For decades rural Manitoba movie theatres had trouble convincing more conservative elements of the population that attending movies was not actually explicitly forbidden in the Scriptures. Ever since the invention of moving pictures in the late 19th century, Mennonites have found excuses not to attend. This has all changed, however, with the release of the new film Hacksaw Ridge, the true story of pacifist soldier who enters the battlefield without ever touching a weapon.
“Finally, I’ll have a chance to sit in a dark room with strangers and stare at a screen,” said one local Mennonite pastor. “I haven’t been to a movie since they showed Ben-Hur at the community centre in 1971.”
Never before has Hollywood released a war film that celebrated the life of man who refused to kill.
“Movies are filth,” said one local, “but this new Mel Gibson film seems like a wholesome story the whole family could enjoy. Finally Hollywood is responding to the demands of Mennonites for films that reflect our values.”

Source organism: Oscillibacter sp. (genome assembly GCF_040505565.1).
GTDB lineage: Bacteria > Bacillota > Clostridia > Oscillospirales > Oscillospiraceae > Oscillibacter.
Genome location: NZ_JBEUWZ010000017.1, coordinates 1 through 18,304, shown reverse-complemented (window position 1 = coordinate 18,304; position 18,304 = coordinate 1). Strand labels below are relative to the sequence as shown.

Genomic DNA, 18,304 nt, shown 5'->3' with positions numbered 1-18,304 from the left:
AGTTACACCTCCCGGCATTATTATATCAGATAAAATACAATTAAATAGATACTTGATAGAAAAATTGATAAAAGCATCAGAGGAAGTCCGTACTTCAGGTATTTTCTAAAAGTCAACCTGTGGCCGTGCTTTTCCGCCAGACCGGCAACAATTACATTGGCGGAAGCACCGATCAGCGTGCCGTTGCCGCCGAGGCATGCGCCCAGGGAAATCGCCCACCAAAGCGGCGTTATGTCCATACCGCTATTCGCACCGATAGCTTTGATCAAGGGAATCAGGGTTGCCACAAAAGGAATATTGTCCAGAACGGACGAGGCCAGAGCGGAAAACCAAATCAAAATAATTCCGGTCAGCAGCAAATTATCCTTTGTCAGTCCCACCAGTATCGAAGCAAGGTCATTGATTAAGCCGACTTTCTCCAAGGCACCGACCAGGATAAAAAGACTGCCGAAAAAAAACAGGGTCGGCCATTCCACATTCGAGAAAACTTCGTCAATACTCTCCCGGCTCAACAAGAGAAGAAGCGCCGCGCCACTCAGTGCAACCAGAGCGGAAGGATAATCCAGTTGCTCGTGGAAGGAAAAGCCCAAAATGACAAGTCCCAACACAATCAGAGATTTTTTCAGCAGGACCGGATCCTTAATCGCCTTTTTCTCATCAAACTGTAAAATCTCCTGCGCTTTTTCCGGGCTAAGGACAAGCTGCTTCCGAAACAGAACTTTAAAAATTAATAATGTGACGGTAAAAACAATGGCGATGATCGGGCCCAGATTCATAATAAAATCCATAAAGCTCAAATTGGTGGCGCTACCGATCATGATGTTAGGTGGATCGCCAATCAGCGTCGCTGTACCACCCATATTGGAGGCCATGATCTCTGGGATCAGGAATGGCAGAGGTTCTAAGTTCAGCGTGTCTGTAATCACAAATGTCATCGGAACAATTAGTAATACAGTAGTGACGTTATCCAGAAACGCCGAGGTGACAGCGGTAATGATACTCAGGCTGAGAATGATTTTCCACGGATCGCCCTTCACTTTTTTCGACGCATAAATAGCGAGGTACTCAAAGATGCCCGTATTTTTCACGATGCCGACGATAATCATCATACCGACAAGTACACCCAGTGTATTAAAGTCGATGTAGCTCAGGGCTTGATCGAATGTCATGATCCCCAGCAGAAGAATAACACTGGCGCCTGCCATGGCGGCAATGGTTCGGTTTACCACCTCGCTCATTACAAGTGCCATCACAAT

Hacksaw Ridge is being marketed to Mennonites as a “film” rather than a “movie” since, apparently, this makes a big difference.
“We don’t go to movies,” said the pastor. “We go to films. It’s totally different,” but, when asked, he couldn’t articulate precisely what that difference is.
In addition to finally having a chance to watch a pacifist “film,” many locals are also looking forward to tasting popcorn for the first time.
(Photo credit: by CharmaineZoe’s Marvelous Melange/CC)